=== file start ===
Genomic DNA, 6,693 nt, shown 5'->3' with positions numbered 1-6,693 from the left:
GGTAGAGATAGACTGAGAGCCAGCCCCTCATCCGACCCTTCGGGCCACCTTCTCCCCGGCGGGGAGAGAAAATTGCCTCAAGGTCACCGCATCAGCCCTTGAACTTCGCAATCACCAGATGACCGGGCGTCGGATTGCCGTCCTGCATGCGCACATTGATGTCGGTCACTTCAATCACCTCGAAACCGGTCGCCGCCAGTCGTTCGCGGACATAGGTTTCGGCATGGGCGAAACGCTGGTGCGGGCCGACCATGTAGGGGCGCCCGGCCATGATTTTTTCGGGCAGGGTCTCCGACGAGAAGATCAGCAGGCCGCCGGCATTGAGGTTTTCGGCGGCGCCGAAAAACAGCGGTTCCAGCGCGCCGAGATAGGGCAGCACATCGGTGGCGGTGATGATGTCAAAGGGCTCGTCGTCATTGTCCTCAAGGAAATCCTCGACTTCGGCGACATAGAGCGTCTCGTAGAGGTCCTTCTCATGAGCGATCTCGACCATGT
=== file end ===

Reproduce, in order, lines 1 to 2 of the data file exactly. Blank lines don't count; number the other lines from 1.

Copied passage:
Genomic DNA, 6,693 nt, shown 5'->3' with positions numbered 1-6,693 from the left:
GGTAGAGATAGACTGAGAGCCAGCCCCTCATCCGACCCTTCGGGCCACCTTCTCCCCGGCGGGGAGAGAAAATTGCCTCAAGGTCACCGCATCAGCCCTTGAACTTCGCAATCACCAGATGACCGGGCGTCGGATTGCCGTCCTGCATGCGCACATTGATGTCGGTCACTTCAATCACCTCGAAACCGGTCGCCGCCAGTCGTTCGCGGACATAGGTTTCGGCATGGGCGAAACGCTGGTGCGGGCCGACCATGTAGGGGCGCCCGGCCATGATTTTTTCGGGCAGGGTCTCCGACGAGAAGATCAGCAGGCCGCCGGCATTGAGGTTTTCGGCGGCGCCGAAAAACAGCGGTTCCAGCGCGCCGAGATAGGGCAGCACATCGGTGGCGGTGATGATGTCAAAGGGCTCGTCGTCATTGTCCTCAAGGAAATCCTCGACTTCGGCGACATAGAGCGTCTCGTAGAGGTCCTTCTCATGAGCGATCTCGACCATGT